The Step-By-Step Guide to Managing Remote Employees Effectively How to build a productive dream team from the comfort of your home.
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Most people dream about having the chance to work remotely. Working in your pajamas with a pet on your lap — what is not to love about it? However, some employees may not be completely sold on the idea. Worst-case scenario visions may pop into their head: employees slacking off due to at-home distractions, employees complaining about not having a work/life balance or miscommunication when you rely on video conferences. As an entrepreneur with over 20 years of experience managing teams, I can vouch that your concerns are legitimate.
However, it does not have to be that way. I've changed my mind, and perhaps you will too. I've embraced the fact that working remotely is productive when you have the right processes in place. You can smoothly transition from a full office staff to a remote environment. And you may be glad you did, once you see how well technology can support your business.
Here are some tips for entrepreneurs wanting to create a stellar work-at-home environment for your business and make working remotely a success.
1. Make sure your employees are well-equipped.
For your workers to work remotely, they need to have the means to do their job. Confirm each employee has access to workplace tools, like computers and scanners, and communication platforms like Google Calendar, Zoom or Dropbox. There should also be a computer tech on board, and all employees should have his or her cell number. If you want to go the extra mile, you can provide employees with chairs and desks that are ergonomic friendly. When employees have all the makings of their office at home, you can be confident they will do a great job.
2. Communication is king.
When people are not working side-by-side, it can sometimes be challenging, and misunderstandings can happen. When speaking over the phone or in Teams, clear communication is a must. Keep the lines of contact open with regular phone or Zoom meetings. Let your team know you are there for them if needed. It can be an effort to get employees to have team spirit when they are not working face-to-face. But you can create unity by engaging with your workers and encouraging workers to connect. Make jokes during meetings. Ask employees about their weekends or vacations. These actions will inspire them to be more productive because it will create positive morale. During non-verbal communications (email, Teams), use emoticons to express enthusiasm in conversation. Gifs are also great to use, especially when sending praise to your workers. They are cute and lighten the mood, easing the stress of an online business meeting.
3. Structure and goals.
Consider what work needs to be done to run your business remotely. Will your employees be working 9 to 5, or is flexibility allowed? Use Google Docs or Sheets to plan out weeks and illustrate what you expect from each employee. Allow some wiggle room for unforeseen crises. When employees expect to be held accountable, they may work harder than they do in person.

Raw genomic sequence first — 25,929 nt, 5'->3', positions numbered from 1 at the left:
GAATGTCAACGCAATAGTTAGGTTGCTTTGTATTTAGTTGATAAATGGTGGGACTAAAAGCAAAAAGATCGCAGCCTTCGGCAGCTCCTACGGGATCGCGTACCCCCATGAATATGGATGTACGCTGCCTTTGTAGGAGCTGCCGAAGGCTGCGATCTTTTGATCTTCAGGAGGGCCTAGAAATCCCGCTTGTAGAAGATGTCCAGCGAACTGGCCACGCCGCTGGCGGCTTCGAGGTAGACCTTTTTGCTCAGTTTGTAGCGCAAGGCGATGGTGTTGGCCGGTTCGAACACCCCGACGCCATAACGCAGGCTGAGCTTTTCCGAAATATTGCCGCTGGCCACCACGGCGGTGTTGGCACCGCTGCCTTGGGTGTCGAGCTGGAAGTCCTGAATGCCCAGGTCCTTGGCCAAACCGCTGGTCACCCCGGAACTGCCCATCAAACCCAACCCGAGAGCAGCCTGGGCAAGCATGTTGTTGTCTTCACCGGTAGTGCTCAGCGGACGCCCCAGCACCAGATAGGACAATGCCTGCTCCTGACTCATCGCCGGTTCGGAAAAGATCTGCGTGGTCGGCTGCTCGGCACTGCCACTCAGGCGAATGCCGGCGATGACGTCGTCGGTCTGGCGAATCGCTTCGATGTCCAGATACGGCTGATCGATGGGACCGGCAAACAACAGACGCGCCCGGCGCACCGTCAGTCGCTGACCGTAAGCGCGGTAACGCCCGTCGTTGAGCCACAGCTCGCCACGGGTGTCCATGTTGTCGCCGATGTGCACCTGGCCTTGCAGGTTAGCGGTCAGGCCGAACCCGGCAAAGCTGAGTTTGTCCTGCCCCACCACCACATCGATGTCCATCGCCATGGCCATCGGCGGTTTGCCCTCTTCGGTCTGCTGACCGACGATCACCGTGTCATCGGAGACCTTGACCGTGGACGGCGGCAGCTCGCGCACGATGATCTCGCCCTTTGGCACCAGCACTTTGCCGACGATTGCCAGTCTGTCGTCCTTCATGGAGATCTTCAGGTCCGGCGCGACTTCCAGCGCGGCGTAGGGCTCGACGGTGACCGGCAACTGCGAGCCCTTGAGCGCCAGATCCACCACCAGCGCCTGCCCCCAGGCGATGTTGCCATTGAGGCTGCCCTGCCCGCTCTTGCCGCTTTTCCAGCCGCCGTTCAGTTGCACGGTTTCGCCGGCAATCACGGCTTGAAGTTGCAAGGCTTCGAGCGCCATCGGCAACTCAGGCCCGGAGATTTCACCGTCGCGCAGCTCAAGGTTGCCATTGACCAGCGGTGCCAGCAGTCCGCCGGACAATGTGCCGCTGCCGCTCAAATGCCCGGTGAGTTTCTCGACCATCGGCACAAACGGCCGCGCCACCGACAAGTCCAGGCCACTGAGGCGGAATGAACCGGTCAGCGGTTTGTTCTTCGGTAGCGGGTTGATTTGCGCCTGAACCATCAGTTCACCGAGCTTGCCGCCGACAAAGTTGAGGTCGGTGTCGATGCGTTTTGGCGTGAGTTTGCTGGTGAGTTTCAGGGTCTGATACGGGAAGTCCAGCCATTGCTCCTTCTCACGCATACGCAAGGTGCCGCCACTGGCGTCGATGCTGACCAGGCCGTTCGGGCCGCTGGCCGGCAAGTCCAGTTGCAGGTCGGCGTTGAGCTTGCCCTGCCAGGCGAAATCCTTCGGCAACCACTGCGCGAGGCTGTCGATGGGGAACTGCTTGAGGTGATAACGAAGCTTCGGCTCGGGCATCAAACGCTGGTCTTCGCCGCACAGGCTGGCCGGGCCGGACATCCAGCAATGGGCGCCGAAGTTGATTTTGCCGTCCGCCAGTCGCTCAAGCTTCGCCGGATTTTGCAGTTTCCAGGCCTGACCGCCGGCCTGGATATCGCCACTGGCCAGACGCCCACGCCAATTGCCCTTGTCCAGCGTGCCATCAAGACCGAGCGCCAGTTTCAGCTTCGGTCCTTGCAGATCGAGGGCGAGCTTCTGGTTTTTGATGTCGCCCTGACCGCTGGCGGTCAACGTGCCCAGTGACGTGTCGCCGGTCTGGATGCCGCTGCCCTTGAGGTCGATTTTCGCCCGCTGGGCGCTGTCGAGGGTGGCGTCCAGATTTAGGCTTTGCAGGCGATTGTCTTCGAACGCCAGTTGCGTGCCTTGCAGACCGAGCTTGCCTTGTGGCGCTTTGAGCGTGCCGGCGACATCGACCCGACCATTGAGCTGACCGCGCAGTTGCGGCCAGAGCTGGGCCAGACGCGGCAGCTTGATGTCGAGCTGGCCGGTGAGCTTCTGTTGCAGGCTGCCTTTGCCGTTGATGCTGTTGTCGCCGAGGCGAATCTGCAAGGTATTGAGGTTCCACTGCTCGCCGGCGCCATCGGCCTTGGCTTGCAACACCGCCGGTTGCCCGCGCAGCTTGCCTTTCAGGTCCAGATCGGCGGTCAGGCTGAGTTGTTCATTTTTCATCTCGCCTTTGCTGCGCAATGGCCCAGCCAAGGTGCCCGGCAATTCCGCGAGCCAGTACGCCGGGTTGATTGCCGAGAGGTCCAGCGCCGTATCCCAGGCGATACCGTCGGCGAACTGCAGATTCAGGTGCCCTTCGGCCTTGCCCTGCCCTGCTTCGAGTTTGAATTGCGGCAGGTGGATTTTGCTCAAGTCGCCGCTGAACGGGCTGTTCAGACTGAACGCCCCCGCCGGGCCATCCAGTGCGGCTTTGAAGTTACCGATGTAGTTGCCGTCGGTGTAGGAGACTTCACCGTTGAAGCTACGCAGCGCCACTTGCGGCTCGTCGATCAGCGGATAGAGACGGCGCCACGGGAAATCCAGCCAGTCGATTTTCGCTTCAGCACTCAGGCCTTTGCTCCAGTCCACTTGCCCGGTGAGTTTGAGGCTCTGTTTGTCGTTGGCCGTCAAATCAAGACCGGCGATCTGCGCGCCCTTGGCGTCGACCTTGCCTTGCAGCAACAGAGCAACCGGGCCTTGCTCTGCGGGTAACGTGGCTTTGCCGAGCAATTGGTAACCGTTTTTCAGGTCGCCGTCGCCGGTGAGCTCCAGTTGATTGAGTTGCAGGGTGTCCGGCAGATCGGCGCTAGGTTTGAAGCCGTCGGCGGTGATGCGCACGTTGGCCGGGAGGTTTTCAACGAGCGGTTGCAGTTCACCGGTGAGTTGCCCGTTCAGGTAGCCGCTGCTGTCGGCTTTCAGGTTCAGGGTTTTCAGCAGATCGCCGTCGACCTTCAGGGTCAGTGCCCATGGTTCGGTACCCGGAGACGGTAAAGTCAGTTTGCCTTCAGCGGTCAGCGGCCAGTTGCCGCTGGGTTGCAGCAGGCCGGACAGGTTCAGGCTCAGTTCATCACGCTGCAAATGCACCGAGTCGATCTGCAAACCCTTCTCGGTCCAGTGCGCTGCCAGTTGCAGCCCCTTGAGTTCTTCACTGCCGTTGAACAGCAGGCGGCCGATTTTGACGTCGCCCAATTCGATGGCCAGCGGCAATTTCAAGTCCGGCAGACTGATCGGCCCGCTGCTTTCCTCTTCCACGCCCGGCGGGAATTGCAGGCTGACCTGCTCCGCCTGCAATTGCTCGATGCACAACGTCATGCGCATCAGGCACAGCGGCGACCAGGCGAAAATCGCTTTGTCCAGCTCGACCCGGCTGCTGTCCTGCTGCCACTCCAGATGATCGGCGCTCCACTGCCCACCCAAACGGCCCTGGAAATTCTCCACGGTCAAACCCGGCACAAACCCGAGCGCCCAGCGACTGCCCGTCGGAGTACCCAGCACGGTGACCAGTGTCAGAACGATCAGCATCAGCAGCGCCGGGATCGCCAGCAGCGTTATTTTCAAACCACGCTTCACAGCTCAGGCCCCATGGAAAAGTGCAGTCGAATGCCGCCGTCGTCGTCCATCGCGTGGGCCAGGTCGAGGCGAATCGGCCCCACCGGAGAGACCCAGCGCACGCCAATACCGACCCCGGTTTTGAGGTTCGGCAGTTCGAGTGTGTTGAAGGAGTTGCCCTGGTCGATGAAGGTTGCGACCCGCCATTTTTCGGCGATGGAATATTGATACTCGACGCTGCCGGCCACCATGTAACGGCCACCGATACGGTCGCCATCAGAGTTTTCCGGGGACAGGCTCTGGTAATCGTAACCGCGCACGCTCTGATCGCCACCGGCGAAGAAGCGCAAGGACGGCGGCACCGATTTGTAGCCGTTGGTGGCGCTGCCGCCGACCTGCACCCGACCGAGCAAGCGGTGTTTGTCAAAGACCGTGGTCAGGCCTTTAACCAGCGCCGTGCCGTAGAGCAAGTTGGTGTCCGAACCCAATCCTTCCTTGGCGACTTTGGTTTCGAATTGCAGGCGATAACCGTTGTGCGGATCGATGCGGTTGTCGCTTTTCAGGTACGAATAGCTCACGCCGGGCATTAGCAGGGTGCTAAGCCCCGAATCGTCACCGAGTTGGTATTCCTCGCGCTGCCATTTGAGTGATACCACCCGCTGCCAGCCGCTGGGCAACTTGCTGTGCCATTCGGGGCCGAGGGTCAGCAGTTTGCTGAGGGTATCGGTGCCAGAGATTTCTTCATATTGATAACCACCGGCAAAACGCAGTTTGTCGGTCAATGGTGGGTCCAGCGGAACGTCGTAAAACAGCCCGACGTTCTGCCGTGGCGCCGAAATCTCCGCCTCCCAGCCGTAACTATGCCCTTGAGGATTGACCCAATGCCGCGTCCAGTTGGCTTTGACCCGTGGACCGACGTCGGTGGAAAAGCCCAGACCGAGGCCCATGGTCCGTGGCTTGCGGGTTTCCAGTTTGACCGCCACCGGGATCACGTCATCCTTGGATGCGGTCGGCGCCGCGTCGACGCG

4. Trust the process.
Your employees will do a better job if they are not micro-managed. Regular check-ins and giving your workers the chance to provide feedback is the best way to go. Trust that they are being productive and meeting goals to do their jobs commendably. Also, consider that the employee may be willing to put in extra hours, especially since they are not commuting to and from the office. That's a plus to working at home.
5. Set up boundaries.
Work-from-home guidelines are essential to running a business remotely. Give a time frame for answering emails. Let your employees know that you will not accept calls or texts after a specific hour. Tell your teammates not to work overtime unless it is pre-approved.
6. Be a good listener.
Successful entrepreneurs are good listeners who respect their employees. If you're new to running a business remotely, you may want to hear what your workers have to say about it. Ask them for feedback. Let them know you are there for them. If there's a problem, you will do something about it. By having an open-door policy for your team, you will build a great connection with them.
7. Be compassionate.
Be aware of employees who may appear distressed. Employees may be worrying about job security or a parent who is ill. Be supportive of them, be available to listen and allow for time off if necessary.
8. Celebrate hard work.
Working remotely means that employees miss out on some of the perks of going to an office, like water cooler breaks, special occasion business lunches and holiday parties. However, your hardworking remote team must receive motivational recognition too. Let them know how vital they are to the company by saying some positive words in the next Zoom meeting. You can also send an employee a gift card for a job well done. Celebrate important events in their lives such as birthdays and work milestones. Investing in your employees will keep them encouraged — and happy!
9. Continue to provide opportunities.
Treat your remote employees like you would treat an in-house employee. Don't hesitate to give a thumbs up to an innovative idea or a promotion. If a motivated remote worker shows you that they are up for the task, why not gamble on a good thing?
10. Get together in real-time.
Meeting a remote worker for lunch at least once a year is a great idea. It will create a bond that you cannot get from a Zoom meeting.
Transitioning to a remote workplace can be challenging. But in the long run, you may realize that working remotely can be equally as productive as going to an office when you have your workers set up for success.